FILE - In this Dec. 14, 2016, file photo, Tesla CEO Elon Musk listens as President-elect Donald Trump speaks during a meeting with technology industry leaders at Trump Tower in New York., Musk promised on Twitter March 9, 2017, to solve an energy crisis in Australia or his company's services are free.
A consortium, including Kawasaki Heavy Industries Ltd. and three other Japanese companies, will launch a pilot project to import liquefied hydrogen to Japan from Australia, the firms said Thursday. The Australian government will provide 100 million Australian dollars in financial assistance to the project. The project is aimed at establishing a supply chain that can deliver massive amounts of hydrogen stably, as demand for the element is projected to grow for use in fuel cell vehicles and electricity generation in line with efforts to realize a carbon-free society. Under the project, said to be valued at 500 million Australian dollars in total, Australian brown coal will be gasified to extract hydrogen, which will be exported to Japan after being liquefied. The use of Australia's large coal reserves will enable procurement of hydrogen in large amounts and at low costs, the consortium said.
Australia's sparsely populated Northern Territory in 1995 became the first jurisdiction in the world to legalize doctor-assisted suicide for terminally ill patients. But the Australian Parliament overturned that law in 1997 after four people had been helped to die. The Australian Parliament does not have the same power to repeal the laws of states such as Victoria.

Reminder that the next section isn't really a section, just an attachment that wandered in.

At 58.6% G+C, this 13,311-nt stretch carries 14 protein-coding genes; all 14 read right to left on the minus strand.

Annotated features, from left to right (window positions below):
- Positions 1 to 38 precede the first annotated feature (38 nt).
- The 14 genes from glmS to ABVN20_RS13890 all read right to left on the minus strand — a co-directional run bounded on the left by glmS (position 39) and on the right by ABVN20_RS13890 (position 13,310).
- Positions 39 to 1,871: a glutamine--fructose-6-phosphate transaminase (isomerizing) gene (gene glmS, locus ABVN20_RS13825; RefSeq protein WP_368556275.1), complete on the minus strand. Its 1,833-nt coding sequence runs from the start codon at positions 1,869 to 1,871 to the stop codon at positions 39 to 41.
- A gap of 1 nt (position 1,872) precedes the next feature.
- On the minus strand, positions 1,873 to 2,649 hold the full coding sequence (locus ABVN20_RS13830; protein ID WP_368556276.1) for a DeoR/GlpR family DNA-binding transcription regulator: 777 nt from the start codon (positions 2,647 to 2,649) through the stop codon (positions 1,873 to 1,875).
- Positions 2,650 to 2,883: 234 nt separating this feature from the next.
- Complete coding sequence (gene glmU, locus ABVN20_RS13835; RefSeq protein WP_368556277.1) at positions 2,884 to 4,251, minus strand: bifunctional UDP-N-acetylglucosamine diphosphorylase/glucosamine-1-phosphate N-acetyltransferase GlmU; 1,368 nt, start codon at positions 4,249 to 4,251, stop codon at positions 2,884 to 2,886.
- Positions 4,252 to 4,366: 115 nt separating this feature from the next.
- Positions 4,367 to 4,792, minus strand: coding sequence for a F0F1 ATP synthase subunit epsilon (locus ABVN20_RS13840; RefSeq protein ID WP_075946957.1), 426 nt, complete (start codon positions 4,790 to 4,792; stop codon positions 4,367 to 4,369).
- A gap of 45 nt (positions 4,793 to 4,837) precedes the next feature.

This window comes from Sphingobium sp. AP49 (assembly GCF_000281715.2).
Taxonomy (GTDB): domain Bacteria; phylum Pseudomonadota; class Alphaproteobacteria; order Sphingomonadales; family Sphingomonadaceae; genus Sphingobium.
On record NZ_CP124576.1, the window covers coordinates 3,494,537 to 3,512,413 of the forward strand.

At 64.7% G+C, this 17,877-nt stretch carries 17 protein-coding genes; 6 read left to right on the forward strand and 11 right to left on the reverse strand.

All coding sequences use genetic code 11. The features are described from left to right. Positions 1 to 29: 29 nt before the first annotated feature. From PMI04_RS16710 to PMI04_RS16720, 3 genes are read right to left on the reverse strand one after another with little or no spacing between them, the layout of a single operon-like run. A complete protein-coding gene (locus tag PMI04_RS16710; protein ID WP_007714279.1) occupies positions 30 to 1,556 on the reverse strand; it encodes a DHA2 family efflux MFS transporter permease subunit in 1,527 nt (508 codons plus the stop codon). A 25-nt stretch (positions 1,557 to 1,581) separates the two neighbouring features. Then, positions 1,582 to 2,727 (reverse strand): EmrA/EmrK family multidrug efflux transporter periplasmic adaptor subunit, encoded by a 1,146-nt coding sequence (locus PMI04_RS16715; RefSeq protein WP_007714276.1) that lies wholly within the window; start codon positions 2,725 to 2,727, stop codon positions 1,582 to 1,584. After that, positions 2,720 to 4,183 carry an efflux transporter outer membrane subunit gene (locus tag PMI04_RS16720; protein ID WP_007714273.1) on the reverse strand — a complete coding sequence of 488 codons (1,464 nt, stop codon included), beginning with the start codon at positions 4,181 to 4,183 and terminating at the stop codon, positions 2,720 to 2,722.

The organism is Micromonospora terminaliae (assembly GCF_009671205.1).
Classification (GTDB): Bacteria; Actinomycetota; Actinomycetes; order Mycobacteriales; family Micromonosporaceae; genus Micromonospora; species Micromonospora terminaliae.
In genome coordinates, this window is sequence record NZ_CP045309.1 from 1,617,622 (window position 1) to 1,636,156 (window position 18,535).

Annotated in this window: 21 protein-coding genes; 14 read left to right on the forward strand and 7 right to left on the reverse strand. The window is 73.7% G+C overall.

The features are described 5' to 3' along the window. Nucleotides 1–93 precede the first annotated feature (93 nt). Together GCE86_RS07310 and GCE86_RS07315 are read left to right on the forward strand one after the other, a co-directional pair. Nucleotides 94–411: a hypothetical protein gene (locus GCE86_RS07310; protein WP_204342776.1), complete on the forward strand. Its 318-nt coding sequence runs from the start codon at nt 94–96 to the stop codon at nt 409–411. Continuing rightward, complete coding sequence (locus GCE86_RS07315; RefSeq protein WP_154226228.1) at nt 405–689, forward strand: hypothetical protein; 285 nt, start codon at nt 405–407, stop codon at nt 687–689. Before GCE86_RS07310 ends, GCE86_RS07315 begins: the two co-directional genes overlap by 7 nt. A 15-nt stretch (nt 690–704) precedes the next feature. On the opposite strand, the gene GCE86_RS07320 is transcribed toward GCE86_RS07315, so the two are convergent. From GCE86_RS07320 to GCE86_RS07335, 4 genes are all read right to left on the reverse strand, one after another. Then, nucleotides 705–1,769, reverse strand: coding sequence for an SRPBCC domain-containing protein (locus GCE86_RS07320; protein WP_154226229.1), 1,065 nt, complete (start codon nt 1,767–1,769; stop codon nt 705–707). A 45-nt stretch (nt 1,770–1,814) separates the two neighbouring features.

The age of Australians being radicalised by the Islamic State (IS) group is increasingly getting younger, the country's top spy has warned. Data showed a significant rise in young suspected extremists from 2013 to 2015, said Australian Security Intelligence Organisation (ASIO) chief Duncan Lewis. He said adherents of an extremist interpretation of Sunni Islam posed the greatest terror threat to Australia. But he stressed "99.9% of Australian Muslims" were of no interest to ASIO. Mr Lewis said in 2013, 45% of suspected Sunni Islamic extremists were aged between 25 and 34.
You're likely used to Australian Tourism ads waxing lyrical about the country's beaches with help from the sultry tones of Chris Hemsworth. There is inevitably a flipside to it all, and it's best reflected in an extremely honest ad for Australia produced by The Juice Media (credited as Australian Department of Environmental Irony and Mining Apocalypse). The ad will show you why you should be wary about visiting the land Down Under. Instead, you'll find out that Australia happens to be remarkably bad when it comes to handling climate change and the bleaching of its World Heritage listed coral reefs. The country is also hardly a shining beacon when it comes to handling asylum seekers.